Re Zdziarski's Factual Errors

We shall not respond to Mr. Zdziarski's attacks, except to identify 
the most outstanding factual errors and to note that ad hominem  
arguments are irrelevant in assessing the validity of our work.

We encourage interested parties to read our paper.

1.  Gold Standard.  The bottom line is that for every case of disagreement
    between any filter and the Gold Standard, X re-adjudicated the message.
    That means, for example, that DSPAM's 116 ham misclassifications (false
    positives) and 791 spam misclassifications (false negatives) were all
    examined and verified by X to be misclassifications.

    Further, X did examine every message at least once in constructing the
    original Gold Standard.  Any remaining errors in the Gold Standard would
    be to the advantage of the subject systems.

    Our paper states:

       All subsequent disagreements between the gold standard and later
       runs were also manually adjudicated, and all runs were repeated with
       the updated gold standard. The results presented here are based on
       this revised standard, in which all cases of disagreement have been
       vetted manually.

2.  Learning configuration.  DSPAM was configured exactly as specified in
    the documentation supplied with v 2.8.3, and discussed with Zdziarski
    in numerous emails.  One change was made as the result of this 
    correspondence:  we used the output from DSPAM as input to our
    "filtertrain" procedure, as opposed to using the original message.

    v 2.8.3 has no flags for "train on error" and our report as to DSPAM's
    internal training behaviour was based on our understanding from our
    correspondence of April 23 with Zdziarski.  Based on our very recent 
    correspondence with Zdziarski, we now understand that DSPAM internally 
    trains on everything, and we will note this in the paper.  In 
    the meantime we have placed errata on our web page.

    This descriptive characterization of DSPAM's internal behaviour has
    no bearing on the test setup.  We used DSPAM "out of the box" as
    documented.  More precisely, we implemented Algorithm 1 in the 
    following way:

       for each email (in arrival order)
          dspam --stdout --deliver-spam -d < email > dspamout
          if (email is ham and dspam reports spam)
             dspam --falsepositive < dspamout
          if (email is spam and dspam reports ham)
             dspam --addspam < dspamout

    As Zdziarski point out, a misunderstanding as to version number
    probably accounts for our miscommunication in this matter.

3.  Our paper says "Zdziarski reports 99.95% to 99.991% accuracy for DSPAM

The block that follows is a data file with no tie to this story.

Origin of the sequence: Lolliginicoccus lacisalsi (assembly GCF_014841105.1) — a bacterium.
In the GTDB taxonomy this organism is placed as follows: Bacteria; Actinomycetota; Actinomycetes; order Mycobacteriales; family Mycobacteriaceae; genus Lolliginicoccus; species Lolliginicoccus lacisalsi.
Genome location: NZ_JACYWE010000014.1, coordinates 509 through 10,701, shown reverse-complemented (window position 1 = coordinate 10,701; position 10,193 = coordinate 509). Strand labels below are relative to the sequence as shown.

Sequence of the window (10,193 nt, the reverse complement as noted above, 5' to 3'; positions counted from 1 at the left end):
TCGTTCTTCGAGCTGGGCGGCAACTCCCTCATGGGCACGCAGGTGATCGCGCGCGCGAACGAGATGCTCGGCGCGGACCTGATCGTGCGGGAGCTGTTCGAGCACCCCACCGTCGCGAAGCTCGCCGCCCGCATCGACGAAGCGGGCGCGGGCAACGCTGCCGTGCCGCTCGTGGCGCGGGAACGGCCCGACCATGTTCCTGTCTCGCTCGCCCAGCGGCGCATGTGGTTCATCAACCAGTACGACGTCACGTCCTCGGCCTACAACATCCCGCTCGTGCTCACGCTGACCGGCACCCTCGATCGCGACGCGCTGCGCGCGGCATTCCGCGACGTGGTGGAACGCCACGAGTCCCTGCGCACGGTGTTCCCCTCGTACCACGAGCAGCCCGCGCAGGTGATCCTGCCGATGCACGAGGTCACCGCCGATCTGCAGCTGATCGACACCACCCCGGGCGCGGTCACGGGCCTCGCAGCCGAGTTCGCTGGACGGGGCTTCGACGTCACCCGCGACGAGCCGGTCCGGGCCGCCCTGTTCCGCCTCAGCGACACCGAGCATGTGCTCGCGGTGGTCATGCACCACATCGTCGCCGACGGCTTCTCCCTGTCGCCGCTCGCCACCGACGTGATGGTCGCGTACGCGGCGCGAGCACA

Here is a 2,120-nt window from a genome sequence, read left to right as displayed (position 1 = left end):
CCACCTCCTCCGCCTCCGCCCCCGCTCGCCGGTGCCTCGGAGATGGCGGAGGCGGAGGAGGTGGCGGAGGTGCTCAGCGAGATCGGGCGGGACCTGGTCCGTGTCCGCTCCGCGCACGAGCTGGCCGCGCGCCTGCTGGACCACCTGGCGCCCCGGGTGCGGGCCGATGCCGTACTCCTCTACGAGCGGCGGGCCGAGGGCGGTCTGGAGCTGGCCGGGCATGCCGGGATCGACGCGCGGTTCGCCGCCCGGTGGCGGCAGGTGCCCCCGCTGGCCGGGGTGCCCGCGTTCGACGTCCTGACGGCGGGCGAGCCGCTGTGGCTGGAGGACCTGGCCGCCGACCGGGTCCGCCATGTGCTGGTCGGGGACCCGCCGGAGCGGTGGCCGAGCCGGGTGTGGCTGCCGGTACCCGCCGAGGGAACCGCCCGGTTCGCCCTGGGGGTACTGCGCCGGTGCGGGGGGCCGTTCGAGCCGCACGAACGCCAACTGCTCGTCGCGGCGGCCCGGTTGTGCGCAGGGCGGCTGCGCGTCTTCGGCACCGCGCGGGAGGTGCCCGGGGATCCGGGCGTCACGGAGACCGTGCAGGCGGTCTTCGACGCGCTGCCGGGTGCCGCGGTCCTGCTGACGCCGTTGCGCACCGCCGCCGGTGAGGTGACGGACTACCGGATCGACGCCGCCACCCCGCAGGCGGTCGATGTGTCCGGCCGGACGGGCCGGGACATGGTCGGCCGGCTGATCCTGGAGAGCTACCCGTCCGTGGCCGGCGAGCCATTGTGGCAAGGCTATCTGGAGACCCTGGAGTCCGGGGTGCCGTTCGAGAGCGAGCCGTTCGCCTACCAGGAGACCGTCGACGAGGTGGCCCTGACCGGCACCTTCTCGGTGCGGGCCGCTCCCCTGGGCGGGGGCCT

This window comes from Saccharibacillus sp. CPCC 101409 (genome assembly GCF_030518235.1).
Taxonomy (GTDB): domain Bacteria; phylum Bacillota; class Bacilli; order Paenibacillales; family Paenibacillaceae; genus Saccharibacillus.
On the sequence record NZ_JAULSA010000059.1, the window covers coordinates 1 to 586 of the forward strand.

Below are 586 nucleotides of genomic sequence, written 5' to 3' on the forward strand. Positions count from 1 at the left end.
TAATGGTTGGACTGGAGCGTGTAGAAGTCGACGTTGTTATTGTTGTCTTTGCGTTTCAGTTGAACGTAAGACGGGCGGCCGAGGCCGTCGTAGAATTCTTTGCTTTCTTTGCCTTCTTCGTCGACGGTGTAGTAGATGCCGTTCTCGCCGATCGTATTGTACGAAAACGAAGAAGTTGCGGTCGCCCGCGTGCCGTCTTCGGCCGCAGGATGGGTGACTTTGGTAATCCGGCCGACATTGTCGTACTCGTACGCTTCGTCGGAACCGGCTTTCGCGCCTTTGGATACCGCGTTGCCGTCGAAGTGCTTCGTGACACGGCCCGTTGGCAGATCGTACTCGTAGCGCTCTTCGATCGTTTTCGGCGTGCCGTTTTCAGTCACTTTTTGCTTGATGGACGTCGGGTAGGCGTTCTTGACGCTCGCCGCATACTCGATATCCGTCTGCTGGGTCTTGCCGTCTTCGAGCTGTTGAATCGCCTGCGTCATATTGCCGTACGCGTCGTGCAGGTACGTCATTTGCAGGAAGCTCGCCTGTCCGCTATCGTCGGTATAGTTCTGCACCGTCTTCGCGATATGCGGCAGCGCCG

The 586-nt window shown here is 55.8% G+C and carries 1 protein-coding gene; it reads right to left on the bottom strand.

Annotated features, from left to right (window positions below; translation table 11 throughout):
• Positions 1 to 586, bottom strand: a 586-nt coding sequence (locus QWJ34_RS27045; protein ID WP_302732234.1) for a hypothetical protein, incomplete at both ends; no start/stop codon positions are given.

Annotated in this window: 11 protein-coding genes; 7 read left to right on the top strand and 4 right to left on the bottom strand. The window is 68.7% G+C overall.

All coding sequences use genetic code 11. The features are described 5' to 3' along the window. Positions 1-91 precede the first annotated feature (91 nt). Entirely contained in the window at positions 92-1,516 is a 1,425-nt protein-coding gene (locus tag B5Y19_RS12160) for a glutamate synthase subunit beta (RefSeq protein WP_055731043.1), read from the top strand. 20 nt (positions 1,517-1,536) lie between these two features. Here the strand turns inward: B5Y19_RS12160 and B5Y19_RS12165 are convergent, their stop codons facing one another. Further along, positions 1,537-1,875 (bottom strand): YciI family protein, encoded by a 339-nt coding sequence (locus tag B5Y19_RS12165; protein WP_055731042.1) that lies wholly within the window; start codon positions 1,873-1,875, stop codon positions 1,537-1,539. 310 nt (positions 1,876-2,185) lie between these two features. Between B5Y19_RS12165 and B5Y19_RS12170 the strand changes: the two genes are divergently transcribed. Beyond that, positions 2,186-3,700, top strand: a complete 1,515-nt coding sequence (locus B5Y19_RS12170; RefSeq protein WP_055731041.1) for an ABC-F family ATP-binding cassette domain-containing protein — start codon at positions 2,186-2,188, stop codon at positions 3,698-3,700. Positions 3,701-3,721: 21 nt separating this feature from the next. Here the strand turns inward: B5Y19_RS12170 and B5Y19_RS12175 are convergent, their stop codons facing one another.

based on an unspecified methodology."  Part of the lack of specification
    is the version and configuration of DSPAM used in achieving these 
    results.  Similar claims were reported at the time of the Slashdot 
    article "Two Spam Filters 10 Times As Accurate As Humans."  Although
    no configuration was stated at this time either, it is our understanding
    that v2.8.3 was the current stable release.

    We believe it is scientifically appropriate to select a set of filters 
    and freeze them prior to the collection of results; our pilot evaluations
    began in February.

4.  The conclusion of this paper is that supervised statistical filters 
    greatly improve on the filtering capabilities of Spamassassin's static
    rule base. 

    At no point does the paper suggest that Spamassassin's static rules
    are better than statistical filters.

    Only the statistical filtering component of Spamassassin (with no
    static rules) was compared against the other statistical filters,
    including DSPAM.

5.  We measured initial error rates and final error rates, and plotted
    piecewise and regression-based estimates of the error rates as a
    functions of the number of messages processed.  So, for example,
    if the reader would like to see the performance after 10,000 messages
    of training, this information may be determined from the figures.
    As Zdziarski pointed out in an earlier draft, DSPAM's discontinuous
    learning process can be observed in figure 16.

                         Thomas Lynam
                         Gordon Cormack
                         June 24, 2004


Zdziarski's comments have been revised many times since June 24.

We thank Zdziarski for removing or qualifying some of the most egregious
ad hominem statements.

In response to point 1 above, Zdziarski qualifies his assertions
about the manner in which we constructed our gold standard.  We stand by our
original description, which is amplified above.

With regard to the configuration used for DSPAM, we state that the 
description given in point 2 accurately reflects the setup we used for
DSPAM.  This setup has been invariant since April 23, and is the setup we
used to evaluate DSPAM's performance.  The DSPAM distribution that we
used is reproduced here.  This version does not have the training parameters 
"TOE, TEFT, and TUM".  Its only training parameter, --enable-test-conditional,
is not recommended and was not used.

Zdziarski appears to have removed reference to his unsubstantiated
accuracy claims for DSPAM, which are noted in point 3.

We re-assert points 4 and 5.

                         Gordon Cormack
                         Thomas Lynam
                         June 27, 2004

DSPAM Version and Configuration Information

As stated in our paper, we used DSPAM 2.8.3.

The configuration log is reproduced here.